I think that pretty much covers how I did it the first time, haha...lotsa swearing, skinned knuckles, grunting and straightening out the clamp three or four times. This is the second time I pulled the subframe, and was hoping for a few tips that might help. Thanks everyone for all the replies and tips.:excuseme:

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I always remove the air box from the sub frame, it is just 4 bolts. It is easy to slide the air boot on then and the sub slides right back thru the air box.

BEST TIP OF THE THREAD. Thanks! I did that tonight and it worked like a charm, no elbow grease required, the boot slid right on, without having to pull the carb out of the manifold. The subframe just goes on right over it and bolts right up. Great tip, I'd never done it like that on any bike, always reinstalled (and swore alot) the airbox and subframe as one piece. Should be a pinned FAQ imo.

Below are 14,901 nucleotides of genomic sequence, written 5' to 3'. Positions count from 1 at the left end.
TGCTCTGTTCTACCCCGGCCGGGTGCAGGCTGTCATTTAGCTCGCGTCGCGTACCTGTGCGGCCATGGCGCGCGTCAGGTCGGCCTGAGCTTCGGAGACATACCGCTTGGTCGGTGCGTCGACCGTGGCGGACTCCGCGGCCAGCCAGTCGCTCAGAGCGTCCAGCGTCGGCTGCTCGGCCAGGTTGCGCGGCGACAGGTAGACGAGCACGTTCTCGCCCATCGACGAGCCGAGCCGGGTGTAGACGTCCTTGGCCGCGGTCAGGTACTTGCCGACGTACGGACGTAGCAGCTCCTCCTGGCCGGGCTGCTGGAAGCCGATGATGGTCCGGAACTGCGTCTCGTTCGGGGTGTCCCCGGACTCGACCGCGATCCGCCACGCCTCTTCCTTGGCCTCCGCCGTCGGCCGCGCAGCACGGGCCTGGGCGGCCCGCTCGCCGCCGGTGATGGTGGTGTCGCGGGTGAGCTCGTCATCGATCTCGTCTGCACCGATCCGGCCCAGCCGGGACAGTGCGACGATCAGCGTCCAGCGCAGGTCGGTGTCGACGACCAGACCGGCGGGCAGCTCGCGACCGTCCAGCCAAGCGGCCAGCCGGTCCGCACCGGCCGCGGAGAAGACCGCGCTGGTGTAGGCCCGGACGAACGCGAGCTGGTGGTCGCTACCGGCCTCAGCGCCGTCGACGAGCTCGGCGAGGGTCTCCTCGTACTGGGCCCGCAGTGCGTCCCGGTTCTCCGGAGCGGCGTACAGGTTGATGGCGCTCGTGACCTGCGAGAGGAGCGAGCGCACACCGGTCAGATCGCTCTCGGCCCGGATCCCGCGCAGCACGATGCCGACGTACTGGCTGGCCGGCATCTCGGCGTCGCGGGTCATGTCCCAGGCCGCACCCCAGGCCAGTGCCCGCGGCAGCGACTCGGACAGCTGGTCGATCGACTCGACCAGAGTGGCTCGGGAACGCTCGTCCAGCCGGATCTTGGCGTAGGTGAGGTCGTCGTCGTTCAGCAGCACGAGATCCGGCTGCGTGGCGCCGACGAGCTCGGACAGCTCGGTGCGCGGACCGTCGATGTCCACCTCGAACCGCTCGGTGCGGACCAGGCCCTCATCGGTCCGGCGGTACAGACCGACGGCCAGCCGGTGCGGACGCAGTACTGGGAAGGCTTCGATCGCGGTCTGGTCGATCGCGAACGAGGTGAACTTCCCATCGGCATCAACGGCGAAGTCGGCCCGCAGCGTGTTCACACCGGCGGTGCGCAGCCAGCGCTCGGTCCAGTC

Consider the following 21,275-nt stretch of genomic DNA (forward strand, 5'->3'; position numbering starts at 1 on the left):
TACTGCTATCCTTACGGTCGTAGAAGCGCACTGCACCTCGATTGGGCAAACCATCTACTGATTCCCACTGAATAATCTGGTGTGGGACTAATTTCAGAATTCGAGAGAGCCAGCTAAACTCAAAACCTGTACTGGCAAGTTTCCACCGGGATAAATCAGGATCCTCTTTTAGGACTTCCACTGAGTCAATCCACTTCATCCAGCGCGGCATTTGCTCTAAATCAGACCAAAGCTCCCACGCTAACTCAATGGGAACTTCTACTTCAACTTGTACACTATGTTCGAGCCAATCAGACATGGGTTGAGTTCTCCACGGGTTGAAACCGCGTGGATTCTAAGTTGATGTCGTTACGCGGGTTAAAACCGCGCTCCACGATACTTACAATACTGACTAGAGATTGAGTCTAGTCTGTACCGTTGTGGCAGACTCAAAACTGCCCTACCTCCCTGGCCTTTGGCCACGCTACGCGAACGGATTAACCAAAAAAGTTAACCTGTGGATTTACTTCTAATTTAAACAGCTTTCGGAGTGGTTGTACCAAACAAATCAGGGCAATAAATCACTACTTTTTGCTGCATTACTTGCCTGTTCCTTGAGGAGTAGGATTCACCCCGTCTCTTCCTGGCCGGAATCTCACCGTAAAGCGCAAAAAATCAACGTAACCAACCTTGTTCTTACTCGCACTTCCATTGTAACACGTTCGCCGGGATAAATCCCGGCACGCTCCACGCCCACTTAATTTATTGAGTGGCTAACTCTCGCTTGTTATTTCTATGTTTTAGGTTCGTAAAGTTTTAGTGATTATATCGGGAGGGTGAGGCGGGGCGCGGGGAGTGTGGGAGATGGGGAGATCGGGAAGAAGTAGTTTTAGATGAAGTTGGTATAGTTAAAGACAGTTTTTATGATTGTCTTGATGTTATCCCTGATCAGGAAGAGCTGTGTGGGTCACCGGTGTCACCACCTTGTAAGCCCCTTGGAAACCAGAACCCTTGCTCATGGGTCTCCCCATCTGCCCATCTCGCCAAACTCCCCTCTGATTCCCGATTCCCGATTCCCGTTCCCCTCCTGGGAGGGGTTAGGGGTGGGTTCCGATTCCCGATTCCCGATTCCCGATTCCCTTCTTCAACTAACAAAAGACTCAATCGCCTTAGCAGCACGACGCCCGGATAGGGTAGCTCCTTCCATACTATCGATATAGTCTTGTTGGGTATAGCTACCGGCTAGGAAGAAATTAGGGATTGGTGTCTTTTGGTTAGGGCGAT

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I always remove the air box from the sub frame, it is just 4 bolts. It is easy to slide the air boot on then and the sub slides right back thru the air box.

This is what I do, works like a charm:thumbsup:

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This sounds funny but I heat the boot with a hair dryer and always goes right on.

I had problems in the past and got that tip from a guy at Yamaha.

S

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You're not gonna believe it, but this was the driving force behind me getting a 2010. I fought with the subframe/airbox boot for 1/2 hour, only to find I had the clamp on backwards.:moon:

I ordered a 2010 the next day.

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I have found removing the upper shock bolt gives plenty on room the put the boot on the carb.